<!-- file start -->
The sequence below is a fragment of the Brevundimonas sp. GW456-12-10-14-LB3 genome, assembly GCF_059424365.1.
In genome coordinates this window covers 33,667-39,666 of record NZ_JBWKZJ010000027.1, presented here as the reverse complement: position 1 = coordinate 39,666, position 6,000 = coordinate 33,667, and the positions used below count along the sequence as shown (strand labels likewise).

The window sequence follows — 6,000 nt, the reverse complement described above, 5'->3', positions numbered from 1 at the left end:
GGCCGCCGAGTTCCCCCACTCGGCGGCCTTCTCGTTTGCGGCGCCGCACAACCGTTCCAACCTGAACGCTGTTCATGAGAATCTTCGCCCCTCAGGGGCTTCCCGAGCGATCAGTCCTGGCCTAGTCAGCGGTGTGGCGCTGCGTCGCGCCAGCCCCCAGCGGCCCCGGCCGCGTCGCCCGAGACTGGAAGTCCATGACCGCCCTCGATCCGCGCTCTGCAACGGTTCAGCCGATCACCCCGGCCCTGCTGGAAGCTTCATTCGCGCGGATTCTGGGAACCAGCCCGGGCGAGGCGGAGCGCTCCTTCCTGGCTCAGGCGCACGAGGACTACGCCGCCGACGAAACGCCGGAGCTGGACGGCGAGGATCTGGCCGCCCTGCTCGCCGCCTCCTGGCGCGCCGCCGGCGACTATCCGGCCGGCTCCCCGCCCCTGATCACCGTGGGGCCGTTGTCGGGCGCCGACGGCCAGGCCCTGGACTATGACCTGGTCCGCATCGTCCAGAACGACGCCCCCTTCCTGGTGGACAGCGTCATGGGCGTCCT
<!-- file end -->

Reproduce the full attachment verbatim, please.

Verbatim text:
The sequence below is a fragment of the Brevundimonas sp. GW456-12-10-14-LB3 genome, assembly GCF_059424365.1.
In genome coordinates this window covers 33,667-39,666 of record NZ_JBWKZJ010000027.1, presented here as the reverse complement: position 1 = coordinate 39,666, position 6,000 = coordinate 33,667, and the positions used below count along the sequence as shown (strand labels likewise).

The window sequence follows — 6,000 nt, the reverse complement described above, 5'->3', positions numbered from 1 at the left end:
GGCCGCCGAGTTCCCCCACTCGGCGGCCTTCTCGTTTGCGGCGCCGCACAACCGTTCCAACCTGAACGCTGTTCATGAGAATCTTCGCCCCTCAGGGGCTTCCCGAGCGATCAGTCCTGGCCTAGTCAGCGGTGTGGCGCTGCGTCGCGCCAGCCCCCAGCGGCCCCGGCCGCGTCGCCCGAGACTGGAAGTCCATGACCGCCCTCGATCCGCGCTCTGCAACGGTTCAGCCGATCACCCCGGCCCTGCTGGAAGCTTCATTCGCGCGGATTCTGGGAACCAGCCCGGGCGAGGCGGAGCGCTCCTTCCTGGCTCAGGCGCACGAGGACTACGCCGCCGACGAAACGCCGGAGCTGGACGGCGAGGATCTGGCCGCCCTGCTCGCCGCCTCCTGGCGCGCCGCCGGCGACTATCCGGCCGGCTCCCCGCCCCTGATCACCGTGGGGCCGTTGTCGGGCGCCGACGGCCAGGCCCTGGACTATGACCTGGTCCGCATCGTCCAGAACGACGCCCCCTTCCTGGTGGACAGCGTCATGGGCGTCCT